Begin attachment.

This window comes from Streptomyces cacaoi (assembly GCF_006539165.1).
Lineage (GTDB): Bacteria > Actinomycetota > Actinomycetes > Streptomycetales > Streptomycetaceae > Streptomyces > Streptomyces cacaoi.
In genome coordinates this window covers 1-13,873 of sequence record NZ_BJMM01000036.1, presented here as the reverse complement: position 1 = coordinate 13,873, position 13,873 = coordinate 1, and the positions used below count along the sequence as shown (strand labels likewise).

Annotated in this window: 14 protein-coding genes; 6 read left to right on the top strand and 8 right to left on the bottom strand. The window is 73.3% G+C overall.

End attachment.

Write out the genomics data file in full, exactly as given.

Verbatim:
This window comes from Streptomyces cacaoi (assembly GCF_006539165.1).
Lineage (GTDB): Bacteria > Actinomycetota > Actinomycetes > Streptomycetales > Streptomycetaceae > Streptomyces > Streptomyces cacaoi.
In genome coordinates this window covers 1-13,873 of sequence record NZ_BJMM01000036.1, presented here as the reverse complement: position 1 = coordinate 13,873, position 13,873 = coordinate 1, and the positions used below count along the sequence as shown (strand labels likewise).

Annotated in this window: 14 protein-coding genes; 6 read left to right on the top strand and 8 right to left on the bottom strand. The window is 73.3% G+C overall.